Rep. Austin Scott, Chairman of the House Agriculture Committee's Subcommittee on Horticulture, Research, Biotechnology and Foreign Agriculture, held a public hearing to review the impact of enforcement activities by the U.S. Department of Labor (DOL) on specialty crop growers. Specifically, Subcommittee Members addressed growing concerns that DOL is using the "Hot Goods" provision under the Fair Labor Standards Act of 1938 (FLSA) in an arbitrary manner against producers of perishable agricultural commodities without regard for the inevitable destruction of the product and significant economic hardship inflicted on farmers and their employees.
Goodlatte and Hayes Comment on Senate Resolution
WASHINGTON, D.C. – Statement by Chairman Bob Goodlatte (R-VA) and Congressman Robin Hayes (R-NC) regarding the passage of S.J. Res. 4 by the U.S. Senate today:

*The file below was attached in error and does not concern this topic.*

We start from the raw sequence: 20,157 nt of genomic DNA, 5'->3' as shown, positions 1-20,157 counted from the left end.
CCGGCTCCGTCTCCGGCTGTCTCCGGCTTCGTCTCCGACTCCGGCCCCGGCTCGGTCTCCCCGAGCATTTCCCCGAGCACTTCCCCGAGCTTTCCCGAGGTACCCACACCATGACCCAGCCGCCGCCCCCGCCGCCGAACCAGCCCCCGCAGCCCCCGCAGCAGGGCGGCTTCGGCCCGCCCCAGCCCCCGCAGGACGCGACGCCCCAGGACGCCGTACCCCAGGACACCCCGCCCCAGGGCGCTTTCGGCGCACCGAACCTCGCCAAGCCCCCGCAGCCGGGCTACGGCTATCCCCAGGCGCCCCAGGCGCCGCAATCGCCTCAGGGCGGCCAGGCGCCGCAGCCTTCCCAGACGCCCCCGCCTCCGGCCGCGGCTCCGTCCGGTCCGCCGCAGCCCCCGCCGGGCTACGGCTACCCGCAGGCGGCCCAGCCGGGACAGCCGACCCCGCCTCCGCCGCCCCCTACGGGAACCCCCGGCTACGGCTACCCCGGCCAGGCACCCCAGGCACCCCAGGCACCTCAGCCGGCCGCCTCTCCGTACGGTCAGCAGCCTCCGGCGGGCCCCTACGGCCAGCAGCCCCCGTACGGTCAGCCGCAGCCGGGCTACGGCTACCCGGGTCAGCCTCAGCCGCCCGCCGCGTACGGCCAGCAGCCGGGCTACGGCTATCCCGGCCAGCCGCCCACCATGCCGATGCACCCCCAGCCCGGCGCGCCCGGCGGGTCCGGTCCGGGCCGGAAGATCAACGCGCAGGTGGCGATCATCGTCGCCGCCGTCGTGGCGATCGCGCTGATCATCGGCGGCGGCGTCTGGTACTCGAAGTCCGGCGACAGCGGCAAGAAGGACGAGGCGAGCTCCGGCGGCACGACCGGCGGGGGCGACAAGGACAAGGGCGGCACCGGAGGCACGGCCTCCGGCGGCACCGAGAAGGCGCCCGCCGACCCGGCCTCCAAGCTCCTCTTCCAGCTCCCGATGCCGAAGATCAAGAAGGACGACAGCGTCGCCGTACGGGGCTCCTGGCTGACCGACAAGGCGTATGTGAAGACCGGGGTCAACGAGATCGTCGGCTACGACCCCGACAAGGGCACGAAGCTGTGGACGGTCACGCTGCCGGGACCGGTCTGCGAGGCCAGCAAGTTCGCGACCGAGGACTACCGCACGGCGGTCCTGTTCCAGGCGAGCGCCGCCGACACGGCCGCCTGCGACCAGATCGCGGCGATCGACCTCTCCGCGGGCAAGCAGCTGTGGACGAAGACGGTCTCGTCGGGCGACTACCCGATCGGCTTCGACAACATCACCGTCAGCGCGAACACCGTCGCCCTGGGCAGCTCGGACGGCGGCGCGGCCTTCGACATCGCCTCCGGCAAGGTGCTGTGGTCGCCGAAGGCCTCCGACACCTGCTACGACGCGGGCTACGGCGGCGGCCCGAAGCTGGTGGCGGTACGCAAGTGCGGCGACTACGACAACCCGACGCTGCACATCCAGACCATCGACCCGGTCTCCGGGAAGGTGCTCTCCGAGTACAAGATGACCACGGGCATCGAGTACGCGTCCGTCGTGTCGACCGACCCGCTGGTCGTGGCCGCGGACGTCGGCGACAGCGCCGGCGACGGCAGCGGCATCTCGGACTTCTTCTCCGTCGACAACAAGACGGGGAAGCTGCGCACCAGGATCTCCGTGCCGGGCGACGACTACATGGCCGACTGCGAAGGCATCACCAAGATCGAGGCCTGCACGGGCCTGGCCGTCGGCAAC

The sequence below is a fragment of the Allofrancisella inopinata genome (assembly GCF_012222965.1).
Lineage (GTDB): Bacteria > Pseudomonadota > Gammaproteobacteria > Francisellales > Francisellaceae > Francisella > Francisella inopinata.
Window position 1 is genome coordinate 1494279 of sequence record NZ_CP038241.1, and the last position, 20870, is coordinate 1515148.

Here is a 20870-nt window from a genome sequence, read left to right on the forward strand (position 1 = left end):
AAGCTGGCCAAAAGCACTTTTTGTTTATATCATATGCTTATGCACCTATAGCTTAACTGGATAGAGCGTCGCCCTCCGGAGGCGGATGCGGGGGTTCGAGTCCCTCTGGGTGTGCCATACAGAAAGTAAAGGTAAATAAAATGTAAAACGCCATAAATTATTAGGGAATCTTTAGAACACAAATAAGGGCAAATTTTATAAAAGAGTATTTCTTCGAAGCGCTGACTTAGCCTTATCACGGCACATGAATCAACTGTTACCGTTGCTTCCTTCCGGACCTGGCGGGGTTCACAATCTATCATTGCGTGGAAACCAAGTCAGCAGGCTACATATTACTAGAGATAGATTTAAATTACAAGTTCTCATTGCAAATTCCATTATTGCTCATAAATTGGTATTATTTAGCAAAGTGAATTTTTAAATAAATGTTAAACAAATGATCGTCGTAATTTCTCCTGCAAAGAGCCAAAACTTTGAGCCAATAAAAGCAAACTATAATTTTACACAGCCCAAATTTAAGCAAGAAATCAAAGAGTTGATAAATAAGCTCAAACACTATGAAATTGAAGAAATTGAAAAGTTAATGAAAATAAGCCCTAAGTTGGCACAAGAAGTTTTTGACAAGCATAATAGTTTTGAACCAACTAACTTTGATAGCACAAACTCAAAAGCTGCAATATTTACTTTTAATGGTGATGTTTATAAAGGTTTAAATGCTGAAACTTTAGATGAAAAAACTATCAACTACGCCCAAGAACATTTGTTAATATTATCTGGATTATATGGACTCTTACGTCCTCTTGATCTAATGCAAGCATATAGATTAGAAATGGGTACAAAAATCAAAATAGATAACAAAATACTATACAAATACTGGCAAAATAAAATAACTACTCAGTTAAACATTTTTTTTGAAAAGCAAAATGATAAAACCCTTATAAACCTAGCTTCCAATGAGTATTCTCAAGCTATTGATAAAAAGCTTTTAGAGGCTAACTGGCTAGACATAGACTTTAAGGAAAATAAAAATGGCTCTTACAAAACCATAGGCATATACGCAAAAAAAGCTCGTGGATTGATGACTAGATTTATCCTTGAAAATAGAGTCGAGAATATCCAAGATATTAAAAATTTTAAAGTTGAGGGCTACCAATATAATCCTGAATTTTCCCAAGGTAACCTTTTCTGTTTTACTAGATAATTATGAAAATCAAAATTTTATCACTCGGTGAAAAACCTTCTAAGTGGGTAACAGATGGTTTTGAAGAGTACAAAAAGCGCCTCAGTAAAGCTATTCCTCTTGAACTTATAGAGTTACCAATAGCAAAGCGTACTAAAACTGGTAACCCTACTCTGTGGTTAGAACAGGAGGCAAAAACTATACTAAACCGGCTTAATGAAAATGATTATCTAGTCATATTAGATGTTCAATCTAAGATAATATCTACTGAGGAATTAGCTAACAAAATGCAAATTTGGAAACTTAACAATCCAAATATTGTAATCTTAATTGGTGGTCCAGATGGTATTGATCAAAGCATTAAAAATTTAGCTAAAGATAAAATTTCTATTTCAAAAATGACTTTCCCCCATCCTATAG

“We are disappointed that the Senate acted so hastily in disapproving the USDA’s science based minimal-risk rule that would put us on the path of normalizing beef and cattle trade with Canada. Yesterday, a judge in Montana granted a preliminary injunction on re-establishing trade with Canada for live cattle younger than 30 months of age.
The ramifications of this judicial ruling are devastating for the U.S. livestock and beef industry. Testimony before the House Committee on Agriculture hearing Tuesday outlined the numerous ways that the status quo is causing adverse economic harm to our processing industry which has grave long term implications for cattle producers. Moreover, the decision further undermines our nation’s credibility as we seek to eliminate non-tariff trade barriers around the world.
While it is unfortunate that the entire matter is now in the hands of the Federal Courts, we are confident that the Administration will act swiftly to appeal this shortsighted ruling. In light of the recent events in Montana, it is difficult to understand why some Senate members felt so compelled to take action today since it is clear that this issue is far from resolved in the courts.”